Nigel works as a Landscape Architect and blogs at  Growplan


Survivors

— Poem by Liz Cowburn

[piles’ perspective]

Sentinals of the sand,
we stand

Driven deep to defend
this beach

Regimental relics – we resist,
persist

Fight for footing! Look to the land,
the sand!

*****

[my perspective]

Battered, beaten by tidal terrors ‘the breakers’
— bowed but not cowed

Centred in a century’s swirling currents,
St Clair’s piles sink, subside…

Yet… THESE SURVIVE !!!

You can see Liz’s original poem post here:

https://exploringcolour.wordpress.com/2019/02/12/survivors-poem/

Her new blog is: https://dancinginthecurrent.wordpress.com/


THE  WEIGHT  UPON  THE  WAVES

— Poem by Damien B. Donnelly

And in the tide
tight with time and its turning
they left their posts,
impaled upon the sand,
impressed upon the land.

And there they stood
ten in heart and ten in tide
for time to tend,
impaled upon mind,
impressed upon mankind.

And on they marched
up the land and on from shore
for evermore
impaled upon their wain,
impressed upon the flame.

And out with wave
woe on water and touch from time,
tormented years
impaled upon the crest,
impressed upon the chest.

And on they went
refugees in search of root
swept along the shore
impaled upon with tears,
impressed upon with fears.

And on it goes
those who run and those who can stay
and those who are lost,
impaled upon the wars,
impressed upon the waves.

All words by Damien B. Donnelly
Link to view the poem on Damien’s blog:  The Weight Upon The Waves


Notes on Damien’s poem

The reference to refugees made a big impression on me. In April 2016 Dunedin accepted their first group of Syrian refugees. Damien wouldn’t have been aware of this when he wrote the poem; I told him later via Comments at his site – the following was his response:

“When I saw the piles and the lights heading off inland in the distance a journey immediately came to mind, the struggle of those who survived, who carry the flames of the hope and the souls of the past; those who were left behind or lost on the journey, the hills we all have to climb and the oceans too many have to cross to seek refuge, I am so glad to hear how Dunedin opened its gates to welcome in a new hope. I think our global commonality is that we are all refugees looking for our place in the world, just some of us have it much easier and a more comfortable journey than others.”
— Damien B. Donnelly (conversation via Comments)


Originally Posted by Liz; Dancing In The Current (2019)

 

Reprinted by Damien with permission

FALLING

Screen Shot 2015-11-11 at 17.56.27

We twist and turn
as we tumble
into each other
away from ourselves
we are creature curious
entangled and entwined
in what others can offer
touching and tasting
trying hard to remove
the I’s from the us’s
we are covetous
we are envy
we are want
we are greed
we are ricochets
rocketing to-and-fro
between what we are
and what we crave
we twist and turn
and turn again
to the something new
the something shiny
the something still unseen
we twist and turn
and then we fall.

All words and layout by Damien B. Donnelly

ALL THAT REMAINS

I walked to you today
Along the rocky shore
As the winds roared
And the rain fell,
Soft upon my face.
I walked to you today
In hiking boots
And specs of snow,
Though hills and dales
And pools of tide.
I walked to you today
To where you stood,
To the cliff you’ve claimed,
To the earth you’ve clung to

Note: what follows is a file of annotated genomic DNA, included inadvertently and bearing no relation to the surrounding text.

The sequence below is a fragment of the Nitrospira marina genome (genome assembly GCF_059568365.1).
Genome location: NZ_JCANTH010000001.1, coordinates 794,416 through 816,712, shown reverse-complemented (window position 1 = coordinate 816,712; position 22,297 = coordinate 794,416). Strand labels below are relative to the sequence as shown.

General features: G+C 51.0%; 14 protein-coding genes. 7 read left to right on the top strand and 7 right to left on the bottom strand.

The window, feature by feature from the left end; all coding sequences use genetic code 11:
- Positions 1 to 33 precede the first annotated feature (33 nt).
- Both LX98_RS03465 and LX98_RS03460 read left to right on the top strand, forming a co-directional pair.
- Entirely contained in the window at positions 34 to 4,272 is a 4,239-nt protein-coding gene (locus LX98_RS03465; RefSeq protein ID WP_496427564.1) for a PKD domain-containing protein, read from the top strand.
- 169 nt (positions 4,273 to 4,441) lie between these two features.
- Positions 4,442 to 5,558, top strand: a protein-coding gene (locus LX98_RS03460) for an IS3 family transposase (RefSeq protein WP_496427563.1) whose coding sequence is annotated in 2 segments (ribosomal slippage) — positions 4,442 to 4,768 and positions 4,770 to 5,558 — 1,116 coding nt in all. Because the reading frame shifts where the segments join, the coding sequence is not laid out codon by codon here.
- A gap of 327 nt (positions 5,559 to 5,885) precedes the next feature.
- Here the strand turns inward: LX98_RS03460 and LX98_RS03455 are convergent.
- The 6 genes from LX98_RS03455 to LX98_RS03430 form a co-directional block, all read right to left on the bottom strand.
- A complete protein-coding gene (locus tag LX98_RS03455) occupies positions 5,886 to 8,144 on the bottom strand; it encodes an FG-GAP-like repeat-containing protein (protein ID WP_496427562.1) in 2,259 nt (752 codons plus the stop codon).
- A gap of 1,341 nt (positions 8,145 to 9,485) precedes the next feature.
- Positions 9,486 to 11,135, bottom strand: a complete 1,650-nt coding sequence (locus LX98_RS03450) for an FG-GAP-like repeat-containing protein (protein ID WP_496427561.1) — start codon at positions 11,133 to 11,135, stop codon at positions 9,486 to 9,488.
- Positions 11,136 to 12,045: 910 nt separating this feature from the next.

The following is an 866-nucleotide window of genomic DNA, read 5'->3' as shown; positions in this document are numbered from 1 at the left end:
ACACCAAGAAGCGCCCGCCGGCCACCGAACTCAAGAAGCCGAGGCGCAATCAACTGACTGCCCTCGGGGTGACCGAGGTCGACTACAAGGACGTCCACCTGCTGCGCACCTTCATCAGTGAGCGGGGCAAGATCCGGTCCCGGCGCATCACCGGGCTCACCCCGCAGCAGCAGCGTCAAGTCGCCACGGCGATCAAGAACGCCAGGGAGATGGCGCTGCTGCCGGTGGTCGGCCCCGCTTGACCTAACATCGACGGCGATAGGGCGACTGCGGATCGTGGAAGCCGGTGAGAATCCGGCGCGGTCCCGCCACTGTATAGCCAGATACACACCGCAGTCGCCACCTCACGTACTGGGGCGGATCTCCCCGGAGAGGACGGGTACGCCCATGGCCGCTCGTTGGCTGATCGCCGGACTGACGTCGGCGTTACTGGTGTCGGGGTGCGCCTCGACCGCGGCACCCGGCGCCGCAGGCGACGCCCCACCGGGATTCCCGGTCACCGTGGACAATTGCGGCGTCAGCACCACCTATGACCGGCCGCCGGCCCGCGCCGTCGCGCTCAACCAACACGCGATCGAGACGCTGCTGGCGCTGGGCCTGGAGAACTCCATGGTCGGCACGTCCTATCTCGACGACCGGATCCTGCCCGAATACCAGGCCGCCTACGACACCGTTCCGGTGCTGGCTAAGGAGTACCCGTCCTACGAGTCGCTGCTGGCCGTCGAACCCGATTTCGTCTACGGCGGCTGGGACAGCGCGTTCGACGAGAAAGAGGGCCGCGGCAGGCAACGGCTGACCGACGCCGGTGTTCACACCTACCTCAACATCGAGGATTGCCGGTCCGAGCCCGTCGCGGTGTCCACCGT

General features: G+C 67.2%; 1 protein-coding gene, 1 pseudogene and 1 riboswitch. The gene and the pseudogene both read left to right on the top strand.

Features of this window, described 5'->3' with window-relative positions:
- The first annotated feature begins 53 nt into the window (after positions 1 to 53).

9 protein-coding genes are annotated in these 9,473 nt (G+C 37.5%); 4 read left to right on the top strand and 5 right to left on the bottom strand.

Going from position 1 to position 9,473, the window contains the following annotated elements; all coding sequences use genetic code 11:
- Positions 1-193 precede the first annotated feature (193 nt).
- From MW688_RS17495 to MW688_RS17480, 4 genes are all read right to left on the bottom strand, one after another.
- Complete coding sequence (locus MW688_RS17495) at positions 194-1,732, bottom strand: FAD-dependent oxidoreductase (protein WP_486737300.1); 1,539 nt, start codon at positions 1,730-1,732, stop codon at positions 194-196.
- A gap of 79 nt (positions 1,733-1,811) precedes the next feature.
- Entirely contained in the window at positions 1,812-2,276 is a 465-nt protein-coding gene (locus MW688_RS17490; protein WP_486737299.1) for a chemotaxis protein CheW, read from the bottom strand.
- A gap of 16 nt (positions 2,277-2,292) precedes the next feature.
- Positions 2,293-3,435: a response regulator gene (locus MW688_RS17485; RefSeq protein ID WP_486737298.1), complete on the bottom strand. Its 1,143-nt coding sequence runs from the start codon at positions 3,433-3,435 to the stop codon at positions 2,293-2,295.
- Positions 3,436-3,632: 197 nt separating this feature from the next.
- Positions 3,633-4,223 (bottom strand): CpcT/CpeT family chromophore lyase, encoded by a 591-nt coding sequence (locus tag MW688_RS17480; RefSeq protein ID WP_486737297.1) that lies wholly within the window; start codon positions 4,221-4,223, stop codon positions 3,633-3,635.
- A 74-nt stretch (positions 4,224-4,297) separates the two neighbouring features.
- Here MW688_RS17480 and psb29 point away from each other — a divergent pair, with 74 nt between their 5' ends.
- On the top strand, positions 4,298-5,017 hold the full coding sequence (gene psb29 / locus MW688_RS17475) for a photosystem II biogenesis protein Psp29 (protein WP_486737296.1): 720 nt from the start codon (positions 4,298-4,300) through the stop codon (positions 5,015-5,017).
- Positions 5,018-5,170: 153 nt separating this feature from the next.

Through the raging storms,
Through the dawns and deaths,
Through the hope and hurt,
Through the tides and tears.
I walked to you today
Now but a shadow
Of your once gallant glory,
Now but walls of stone
Devoid of laughter and life,
No roof to cover you,
No door to open you.
I walked to you today,
A ruined remains
Of all that once was
To remind me
Of all that still can be,
To reassure me
That not everything
Must be lost to the raging sea

FRAGILE BEAUTY

Fragile beauty

Caught in the garden,

Flickerings of ruby red

Tenderly unraveling

From garlands of green

Amid a day

Named ordinary.

It is the fairest pleasure,

The simplest suggestion of perfection,

Nature unearthing itself

Onto the world

And yet

It is the easiest

To crush-

A cry of crimson

Carelessly caught

In the chaos

Of our calloused hands.

We are the blossom

Of our dull days

And are no more

Imperishable,

Unbreakable,

Immortal

Than a rose

Risen one day

To be clipped the next,

Never knowing

How a season can be

But a minute,

A year

But an hour,

A lifetime

But a day.

We hold the beauty

In our fragile fingers,

Careful we must be

How tightly

We clutch our lives,

For only in our hands

Can we shape it,

Share it

And ensure

It survives.

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THE STRUGGLE

To be a poet of
The heart and mind
Is to step away
From all that is close
And to look back
From afar.
To struggle
With the truth
Of what we are told
And to search for
What we believe.
To fall on the road
And document the struggle
To stand again.
To be torn from
The heart of your dearest
By the changing hand
Of that very heart
And find a place again,
In your own, alone.

To breath again
And remind yourself
To do this daily,
To look into the dark
And, in blindness,
Search for the light.

To dream at night
While accepting
The reality
Of the coming dawn.

To open your eyes
To an unknown world
When you were safe
In the one you’d accepted.
To wander
The lonely road
That you must take,
Alone.
To cry,
To shed your pain,
To cleanse your body,
To clear out
So as to move on.
To sob
In the face of beauty
And smile
In the midst of horror
So as to live.

To travel
The mind’s horizons
And discover the bounties
Hidden in its depths
So as to release the poet
Inside lays within us all.